With unemployment soaring, Andy Sum, director of Northeastern University’s Center for Labor Market Studies, is in high demand by the media. The center analyzes trends in state and national labor markets, and workforce development. Professor Sum shares his thoughts about the job outlook and discusses a new, disturbing report that shows teens to be dropping out of high school at higher rates.
Many say that the class of 2009 is entering one of the worst job markets in the last 50 years. Is this true?
Yes, the current economic recession has generated a larger increase in the overall unemployment rate than in any of the preceding 10 recessions since the end of World War II. Since the beginning of the recession in December 2007, the unemployment rate has jumped by more than 4 percent, to 8.9 percent in April 2009, the highest unemployment rate in the past 26 years.
Which industries have been the hardest hit by this economic downturn?
Nearly all major private-sector industries, with the exception of utilities, health care, education, and social services, have experienced substantive payroll job losses. The industries with the largest relative job losses have been construction, manufacturing, transportation and warehousing, retail trade, and business services, especially temporary help and labor leasing.
Do you see things improving over the next year or two, or will this take more time to turn around?
National economic forecasters, including the Federal Reserve Bank and most private forecasting firms, have projected that the recession will come to an end in the late fall of this year. However, the average economic projection for 2010 is a very low growth rate in the nation’s output of only 1.4 percent, which is not large enough to generate any increase in employment next year.
There is another disturbing trend that you’ve been tracking. According to a new Center for Labor Market Studies report, an increasing high-school dropout rate in the United States is causing us to fall behind other developed nations in terms of education. How did this happen?
The United States was a world leader in its high-school graduation rate until the 1980s, when we began to lose ground to many nations in Western Europe, Canada, Japan, Australia and New Zealand. Lack of policy attention and poor national measures of graduation rates were partly responsible for our lack of progress.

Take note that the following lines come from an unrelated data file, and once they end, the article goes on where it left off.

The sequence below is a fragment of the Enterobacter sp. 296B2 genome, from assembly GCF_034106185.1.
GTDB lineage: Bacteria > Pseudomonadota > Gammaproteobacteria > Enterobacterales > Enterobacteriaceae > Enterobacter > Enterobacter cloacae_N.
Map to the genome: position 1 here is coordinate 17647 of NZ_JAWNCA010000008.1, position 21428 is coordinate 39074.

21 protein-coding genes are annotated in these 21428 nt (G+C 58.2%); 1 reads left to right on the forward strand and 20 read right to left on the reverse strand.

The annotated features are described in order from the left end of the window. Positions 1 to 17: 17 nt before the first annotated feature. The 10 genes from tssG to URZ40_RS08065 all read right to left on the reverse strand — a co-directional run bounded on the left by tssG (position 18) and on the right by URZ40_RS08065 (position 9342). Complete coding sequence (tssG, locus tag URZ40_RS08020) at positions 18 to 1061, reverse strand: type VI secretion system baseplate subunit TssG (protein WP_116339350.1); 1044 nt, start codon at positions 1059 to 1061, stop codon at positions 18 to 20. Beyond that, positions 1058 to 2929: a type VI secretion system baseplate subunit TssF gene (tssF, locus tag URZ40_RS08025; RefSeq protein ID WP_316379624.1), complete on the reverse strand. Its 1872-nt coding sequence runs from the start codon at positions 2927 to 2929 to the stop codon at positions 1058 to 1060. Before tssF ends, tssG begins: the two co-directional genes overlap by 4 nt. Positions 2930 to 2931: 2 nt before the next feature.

What are the long-term costs of not having a high-school diploma?
For individuals, they include lower employment over their working lives, considerably lower annual earnings, less access to employee benefits, including health insurance and pension coverage, a much higher incidence of poverty and lower wealth. For society, losses include less real output, greater marital instability, lower federal, state, and local tax receipts, and higher rates of incarceration in jails and prisons.
Which states have been hardest hit by the dropout problem?
The dropout problem is fairly widespread in large cities and some rural areas. In our study of 12 large states in the United States, between 19 and 22 percent of 16– to 24-year-olds in Georgia, Florida, Texas and North Carolina did not have a regular high-school diploma.
What changes need to be made to curb this trend? How will we re-enroll and re-engage these former students?
We need to focus on expanding dropout prevention and re-enrollment strategies aimed at bringing existing dropouts into alternative high school settings to earn their diplomas and gain access to employment, job training and mentoring services. Some school districts, including Philadelphia, have opened “re-enrollment centers” that have employed specialized support staff to help dropouts transition back into traditional high schools, alternative high schools, and GED programs.
Even in Massachusetts, which has one of the highest concentrations of college graduates, 60 percent of all adults don’t have bachelor’s degrees. Is there room in our society for people without a college degree to succeed?
Male high-school graduates [without a college degree] have experienced earnings losses due to the continued decline of well-paid manufacturing jobs and blue-collar positions in other industries, and the steep drops in the number of unionized jobs. High-school graduates, however, do benefit from strong cumulative work experience, a solid base of literacy and math skills, and access to formal training and apprenticeship training at the workplace.